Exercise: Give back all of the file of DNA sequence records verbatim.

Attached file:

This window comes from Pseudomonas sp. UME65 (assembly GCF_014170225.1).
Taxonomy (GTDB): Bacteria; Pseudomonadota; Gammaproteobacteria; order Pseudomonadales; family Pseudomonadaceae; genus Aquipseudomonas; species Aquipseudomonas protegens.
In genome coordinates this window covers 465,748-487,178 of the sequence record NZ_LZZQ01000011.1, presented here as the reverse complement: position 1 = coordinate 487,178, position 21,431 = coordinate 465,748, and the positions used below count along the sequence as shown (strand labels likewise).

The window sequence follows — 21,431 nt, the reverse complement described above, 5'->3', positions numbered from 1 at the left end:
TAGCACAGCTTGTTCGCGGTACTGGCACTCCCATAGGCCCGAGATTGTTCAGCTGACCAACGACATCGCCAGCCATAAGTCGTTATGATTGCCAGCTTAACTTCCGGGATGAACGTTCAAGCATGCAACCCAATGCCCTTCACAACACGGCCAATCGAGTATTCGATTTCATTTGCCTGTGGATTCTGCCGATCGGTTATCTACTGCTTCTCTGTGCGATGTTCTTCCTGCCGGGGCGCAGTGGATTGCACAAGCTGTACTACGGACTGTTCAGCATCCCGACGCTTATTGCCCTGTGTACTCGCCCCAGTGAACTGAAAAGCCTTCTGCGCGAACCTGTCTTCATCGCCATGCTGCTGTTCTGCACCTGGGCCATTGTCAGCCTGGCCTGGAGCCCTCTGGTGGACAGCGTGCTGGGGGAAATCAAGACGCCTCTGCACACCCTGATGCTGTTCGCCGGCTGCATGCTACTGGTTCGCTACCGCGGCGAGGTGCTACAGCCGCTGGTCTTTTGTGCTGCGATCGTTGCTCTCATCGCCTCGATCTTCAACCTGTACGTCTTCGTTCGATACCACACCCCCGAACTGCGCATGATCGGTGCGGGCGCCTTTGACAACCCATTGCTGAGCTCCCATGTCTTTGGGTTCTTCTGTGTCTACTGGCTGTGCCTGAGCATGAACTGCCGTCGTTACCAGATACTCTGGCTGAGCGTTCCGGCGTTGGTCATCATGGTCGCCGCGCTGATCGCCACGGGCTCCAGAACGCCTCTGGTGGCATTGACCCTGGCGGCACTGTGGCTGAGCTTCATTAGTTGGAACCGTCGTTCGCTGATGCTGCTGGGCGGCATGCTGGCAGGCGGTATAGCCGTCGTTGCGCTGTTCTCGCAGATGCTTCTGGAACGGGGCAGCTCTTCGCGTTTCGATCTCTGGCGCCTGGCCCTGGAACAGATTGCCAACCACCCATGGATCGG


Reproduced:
This window comes from Pseudomonas sp. UME65 (assembly GCF_014170225.1).
Taxonomy (GTDB): Bacteria; Pseudomonadota; Gammaproteobacteria; order Pseudomonadales; family Pseudomonadaceae; genus Aquipseudomonas; species Aquipseudomonas protegens.
In genome coordinates this window covers 465,748-487,178 of the sequence record NZ_LZZQ01000011.1, presented here as the reverse complement: position 1 = coordinate 487,178, position 21,431 = coordinate 465,748, and the positions used below count along the sequence as shown (strand labels likewise).

The window sequence follows — 21,431 nt, the reverse complement described above, 5'->3', positions numbered from 1 at the left end:
TAGCACAGCTTGTTCGCGGTACTGGCACTCCCATAGGCCCGAGATTGTTCAGCTGACCAACGACATCGCCAGCCATAAGTCGTTATGATTGCCAGCTTAACTTCCGGGATGAACGTTCAAGCATGCAACCCAATGCCCTTCACAACACGGCCAATCGAGTATTCGATTTCATTTGCCTGTGGATTCTGCCGATCGGTTATCTACTGCTTCTCTGTGCGATGTTCTTCCTGCCGGGGCGCAGTGGATTGCACAAGCTGTACTACGGACTGTTCAGCATCCCGACGCTTATTGCCCTGTGTACTCGCCCCAGTGAACTGAAAAGCCTTCTGCGCGAACCTGTCTTCATCGCCATGCTGCTGTTCTGCACCTGGGCCATTGTCAGCCTGGCCTGGAGCCCTCTGGTGGACAGCGTGCTGGGGGAAATCAAGACGCCTCTGCACACCCTGATGCTGTTCGCCGGCTGCATGCTACTGGTTCGCTACCGCGGCGAGGTGCTACAGCCGCTGGTCTTTTGTGCTGCGATCGTTGCTCTCATCGCCTCGATCTTCAACCTGTACGTCTTCGTTCGATACCACACCCCCGAACTGCGCATGATCGGTGCGGGCGCCTTTGACAACCCATTGCTGAGCTCCCATGTCTTTGGGTTCTTCTGTGTCTACTGGCTGTGCCTGAGCATGAACTGCCGTCGTTACCAGATACTCTGGCTGAGCGTTCCGGCGTTGGTCATCATGGTCGCCGCGCTGATCGCCACGGGCTCCAGAACGCCTCTGGTGGCATTGACCCTGGCGGCACTGTGGCTGAGCTTCATTAGTTGGAACCGTCGTTCGCTGATGCTGCTGGGCGGCATGCTGGCAGGCGGTATAGCCGTCGTTGCGCTGTTCTCGCAGATGCTTCTGGAACGGGGCAGCTCTTCGCGTTTCGATCTCTGGCGCCTGGCCCTGGAACAGATTGCCAACCACCCATGGATCGG